The 2017 WSOP Main Event prize pool is set at $67,877,400 after 7,221 players entered, making it the third largest Main Event in the 48 years of competition.
The only years that tallied more Main Event participants were 2010 when 7,319 players joined the action and the record-breaking year of 2006 when 8,773 entrants made up the field.
A record was broken on Sunday when 4,262 players took their seats for Day 1C, the largest single-day WSOP Main Event field ever. That total topped the previous record of 4,240 set on Day 1C last year.
The winner will receive $8,150,000 in prize money, while players making the final table will become millionaires as the 9th place payout is set at $1 million. The top 1,084 finishers will earn a payday of at least $15,000, with the first pay jump set at the 963rd place and $16,024.
Phil Ivey Absent
The 7,221 entrants did not include Phil Ivey. The “Tiger Woods of Poker” continues to be MIA for this summer’s WSOP, having failed to enter even one event.
Ivey’s absence is a bit puzzling considering that he is expected to be a shoo-in for induction into the Poker Hall of Fame this year. The 10-time gold bracelet winner turned 40 years of age in February and is now eligible to be enshrined in poker’s prestigious club.
A list of the 10 finalists nominated for possible selection in this year’s HOF class was recently released by the WSOP and Ivey’s accomplishments stand far above the field. Despite staying away from WSOP action in recent years, Ivey’s status as perhaps the best all-around poker player in the game today remains.
Along with those 10 WSOP titles that put Ivey in a tie for 2nd place with Doyle Brunson and Johnny Chan, and behind the 14 gold bracelets of Phil Hellmuth, Ivey has made deep runs in Main Events in years past. He landed among the top 25 finishers four times between the years of 2002-09.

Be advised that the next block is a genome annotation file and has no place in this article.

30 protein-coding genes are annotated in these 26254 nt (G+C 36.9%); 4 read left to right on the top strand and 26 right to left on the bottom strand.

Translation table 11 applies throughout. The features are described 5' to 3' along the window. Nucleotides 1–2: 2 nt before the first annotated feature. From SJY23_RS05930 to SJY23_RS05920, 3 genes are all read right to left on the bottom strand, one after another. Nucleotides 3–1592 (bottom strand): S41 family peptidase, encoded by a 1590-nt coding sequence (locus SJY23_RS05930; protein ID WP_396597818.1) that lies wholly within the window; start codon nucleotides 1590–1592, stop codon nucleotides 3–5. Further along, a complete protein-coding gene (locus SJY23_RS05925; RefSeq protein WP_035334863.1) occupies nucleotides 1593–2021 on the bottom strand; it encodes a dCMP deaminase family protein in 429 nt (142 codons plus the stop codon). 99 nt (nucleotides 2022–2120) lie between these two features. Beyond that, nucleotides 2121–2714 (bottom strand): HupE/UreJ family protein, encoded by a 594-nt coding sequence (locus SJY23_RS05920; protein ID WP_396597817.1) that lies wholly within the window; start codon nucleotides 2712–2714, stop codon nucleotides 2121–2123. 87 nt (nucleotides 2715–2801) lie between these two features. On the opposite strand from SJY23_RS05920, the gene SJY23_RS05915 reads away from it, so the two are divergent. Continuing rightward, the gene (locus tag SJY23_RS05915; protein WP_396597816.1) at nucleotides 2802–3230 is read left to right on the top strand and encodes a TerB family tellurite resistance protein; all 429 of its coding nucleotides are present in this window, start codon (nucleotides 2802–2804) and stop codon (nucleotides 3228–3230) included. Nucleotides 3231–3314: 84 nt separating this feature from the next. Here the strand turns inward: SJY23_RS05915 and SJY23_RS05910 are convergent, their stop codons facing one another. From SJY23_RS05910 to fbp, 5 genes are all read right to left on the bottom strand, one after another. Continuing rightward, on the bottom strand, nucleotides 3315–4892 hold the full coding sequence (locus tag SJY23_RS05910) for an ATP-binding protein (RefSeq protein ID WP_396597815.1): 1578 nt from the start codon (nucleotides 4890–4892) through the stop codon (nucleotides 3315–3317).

The Show Must Go On
With or without the likely soon-to-be Poker Hall of Famer, the Main Event will carry on. Of the 7,221 entrants, 5,218 (72%) are from the U.S. California sent the most players with 922, while Nevada residents come in a distant second with 554.
The country other than America that’s most represented is Canada with 380 players. The players who paid the $10,000 Main Event entry fee (or won their entries via satellites) come from 83 countries around the world.
WSOP.com listed the average age of the participants at 40.59, a slight increase from 40.08 in 2016. Women account for only about 3.8% of the field at 272 players, four more ladies than last year.
A starting stack of 50,000 in chips was given to each player, putting an all-time high of 361,050,000 worth of chips into action. After all is said and done, 920 different dealers will play their trade at the WSOP Main Event poker tables and those dealers will break open 1,626 decks of cards.
The 2017 WSOP champ will claim his or her place in history in less than two weeks along with more than $8 million in prize money. Here are the final table payouts:
1st – $8,150,000
2nd – $4,700,000
3rd – $3,500,000
4th – $2,600,000
5th – $2,000,000
6th – $1,675,000
7th – $1,425,000
8th – $1,200,000
9th – $1,000,000